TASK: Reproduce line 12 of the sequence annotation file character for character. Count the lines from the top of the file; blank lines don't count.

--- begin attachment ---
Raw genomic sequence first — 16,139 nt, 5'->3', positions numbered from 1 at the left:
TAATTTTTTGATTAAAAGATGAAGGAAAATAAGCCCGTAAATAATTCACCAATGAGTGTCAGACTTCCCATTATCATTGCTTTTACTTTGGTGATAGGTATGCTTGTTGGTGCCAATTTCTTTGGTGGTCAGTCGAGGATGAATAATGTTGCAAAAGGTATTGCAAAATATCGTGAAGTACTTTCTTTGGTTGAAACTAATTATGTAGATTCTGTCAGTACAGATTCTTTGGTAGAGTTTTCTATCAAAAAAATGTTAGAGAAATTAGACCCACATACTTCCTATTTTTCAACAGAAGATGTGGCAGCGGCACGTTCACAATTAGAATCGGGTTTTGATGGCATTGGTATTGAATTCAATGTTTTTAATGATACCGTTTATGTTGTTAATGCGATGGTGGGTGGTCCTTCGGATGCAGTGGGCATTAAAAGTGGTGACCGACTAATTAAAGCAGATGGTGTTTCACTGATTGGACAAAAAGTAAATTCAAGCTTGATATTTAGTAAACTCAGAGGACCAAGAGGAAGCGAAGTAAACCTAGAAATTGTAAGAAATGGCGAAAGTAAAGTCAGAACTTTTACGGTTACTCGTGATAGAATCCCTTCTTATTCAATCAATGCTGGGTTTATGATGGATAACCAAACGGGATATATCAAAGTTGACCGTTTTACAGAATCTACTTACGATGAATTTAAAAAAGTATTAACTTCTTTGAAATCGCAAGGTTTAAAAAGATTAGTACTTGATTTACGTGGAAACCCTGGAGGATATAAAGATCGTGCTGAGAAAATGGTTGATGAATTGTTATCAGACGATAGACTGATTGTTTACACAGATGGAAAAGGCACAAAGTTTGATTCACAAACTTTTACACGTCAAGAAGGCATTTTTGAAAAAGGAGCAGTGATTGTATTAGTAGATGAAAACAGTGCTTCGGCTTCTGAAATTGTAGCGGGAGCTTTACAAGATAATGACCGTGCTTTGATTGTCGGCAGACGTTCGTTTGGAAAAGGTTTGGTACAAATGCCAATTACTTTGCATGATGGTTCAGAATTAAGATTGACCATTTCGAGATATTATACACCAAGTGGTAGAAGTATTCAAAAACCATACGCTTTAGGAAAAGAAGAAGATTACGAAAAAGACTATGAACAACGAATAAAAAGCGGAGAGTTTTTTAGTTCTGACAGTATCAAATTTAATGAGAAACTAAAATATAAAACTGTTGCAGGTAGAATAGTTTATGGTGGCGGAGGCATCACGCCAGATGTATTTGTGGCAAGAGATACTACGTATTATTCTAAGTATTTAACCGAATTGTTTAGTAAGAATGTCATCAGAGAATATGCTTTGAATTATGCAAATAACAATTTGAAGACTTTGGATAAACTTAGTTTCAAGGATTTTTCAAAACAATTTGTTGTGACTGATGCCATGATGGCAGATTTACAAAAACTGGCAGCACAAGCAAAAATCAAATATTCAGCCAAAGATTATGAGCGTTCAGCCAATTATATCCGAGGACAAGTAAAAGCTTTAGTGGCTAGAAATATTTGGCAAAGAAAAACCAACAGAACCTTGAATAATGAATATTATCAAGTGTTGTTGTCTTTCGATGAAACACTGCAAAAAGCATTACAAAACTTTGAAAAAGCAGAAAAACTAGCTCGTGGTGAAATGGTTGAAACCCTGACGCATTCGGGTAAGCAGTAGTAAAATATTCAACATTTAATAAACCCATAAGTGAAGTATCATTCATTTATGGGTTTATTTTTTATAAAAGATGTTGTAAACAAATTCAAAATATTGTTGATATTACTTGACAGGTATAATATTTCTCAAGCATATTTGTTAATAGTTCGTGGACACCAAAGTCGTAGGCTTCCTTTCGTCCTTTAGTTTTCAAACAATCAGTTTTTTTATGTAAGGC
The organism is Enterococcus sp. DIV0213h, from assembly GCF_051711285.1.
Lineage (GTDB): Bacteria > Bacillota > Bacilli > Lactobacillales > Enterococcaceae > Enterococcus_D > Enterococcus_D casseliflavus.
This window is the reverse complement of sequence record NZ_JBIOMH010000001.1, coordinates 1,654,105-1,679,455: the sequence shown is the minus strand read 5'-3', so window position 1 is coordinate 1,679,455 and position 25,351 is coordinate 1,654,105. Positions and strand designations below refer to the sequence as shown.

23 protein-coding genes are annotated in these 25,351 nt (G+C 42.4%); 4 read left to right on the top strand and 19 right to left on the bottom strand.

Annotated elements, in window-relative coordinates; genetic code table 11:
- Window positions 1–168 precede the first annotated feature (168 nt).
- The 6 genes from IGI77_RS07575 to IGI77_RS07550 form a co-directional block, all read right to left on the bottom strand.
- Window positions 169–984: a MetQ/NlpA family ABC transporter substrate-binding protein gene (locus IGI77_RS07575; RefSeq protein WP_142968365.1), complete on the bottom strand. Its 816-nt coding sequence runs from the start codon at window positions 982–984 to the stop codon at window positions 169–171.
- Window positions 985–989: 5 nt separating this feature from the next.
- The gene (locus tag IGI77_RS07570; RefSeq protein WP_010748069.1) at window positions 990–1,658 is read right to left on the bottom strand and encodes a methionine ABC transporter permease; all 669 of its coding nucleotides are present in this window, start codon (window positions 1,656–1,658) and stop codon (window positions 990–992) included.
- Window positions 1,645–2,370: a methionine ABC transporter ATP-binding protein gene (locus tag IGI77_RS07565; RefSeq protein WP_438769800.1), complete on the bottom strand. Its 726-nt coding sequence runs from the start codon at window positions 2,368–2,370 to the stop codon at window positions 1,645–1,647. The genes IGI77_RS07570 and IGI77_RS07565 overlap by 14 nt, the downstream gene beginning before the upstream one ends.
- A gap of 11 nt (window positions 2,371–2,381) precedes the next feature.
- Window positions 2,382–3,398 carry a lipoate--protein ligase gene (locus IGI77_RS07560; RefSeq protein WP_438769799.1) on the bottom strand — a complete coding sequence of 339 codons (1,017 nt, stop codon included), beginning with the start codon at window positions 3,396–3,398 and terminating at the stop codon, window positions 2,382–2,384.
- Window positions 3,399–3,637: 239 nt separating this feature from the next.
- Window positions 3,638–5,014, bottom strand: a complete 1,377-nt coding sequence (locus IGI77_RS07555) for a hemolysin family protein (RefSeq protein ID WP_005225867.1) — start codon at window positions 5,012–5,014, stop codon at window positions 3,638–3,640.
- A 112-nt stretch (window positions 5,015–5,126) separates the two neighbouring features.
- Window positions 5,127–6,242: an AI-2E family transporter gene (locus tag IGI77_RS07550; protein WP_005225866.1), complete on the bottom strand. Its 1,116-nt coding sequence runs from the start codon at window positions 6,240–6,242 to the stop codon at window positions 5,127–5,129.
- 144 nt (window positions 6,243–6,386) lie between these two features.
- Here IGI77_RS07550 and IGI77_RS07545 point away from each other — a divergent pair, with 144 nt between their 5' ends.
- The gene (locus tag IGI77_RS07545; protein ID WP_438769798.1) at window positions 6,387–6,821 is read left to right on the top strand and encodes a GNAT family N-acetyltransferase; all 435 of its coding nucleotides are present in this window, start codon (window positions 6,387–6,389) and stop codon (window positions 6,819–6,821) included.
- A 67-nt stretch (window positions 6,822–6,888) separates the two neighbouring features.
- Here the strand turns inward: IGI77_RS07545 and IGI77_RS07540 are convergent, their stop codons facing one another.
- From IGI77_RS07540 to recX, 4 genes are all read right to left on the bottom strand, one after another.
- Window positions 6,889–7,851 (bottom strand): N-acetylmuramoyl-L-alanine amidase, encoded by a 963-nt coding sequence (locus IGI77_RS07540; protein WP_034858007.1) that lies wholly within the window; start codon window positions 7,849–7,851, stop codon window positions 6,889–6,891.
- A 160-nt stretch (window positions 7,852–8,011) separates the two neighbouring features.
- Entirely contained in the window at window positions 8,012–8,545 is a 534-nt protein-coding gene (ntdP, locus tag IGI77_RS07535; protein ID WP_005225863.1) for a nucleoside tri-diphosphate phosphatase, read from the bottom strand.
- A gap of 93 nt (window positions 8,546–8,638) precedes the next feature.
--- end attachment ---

- The gene (locus tag IGI77_RS07570; RefSeq protein WP_010748069.1) at window positions 990–1,658 is read right to left on the bottom strand and encodes a methionine ABC transporter permease; all 669 of its coding nucleotides are present in this window, start codon (window positions 1,656–1,658) and stop codon (window positions 990–992) included.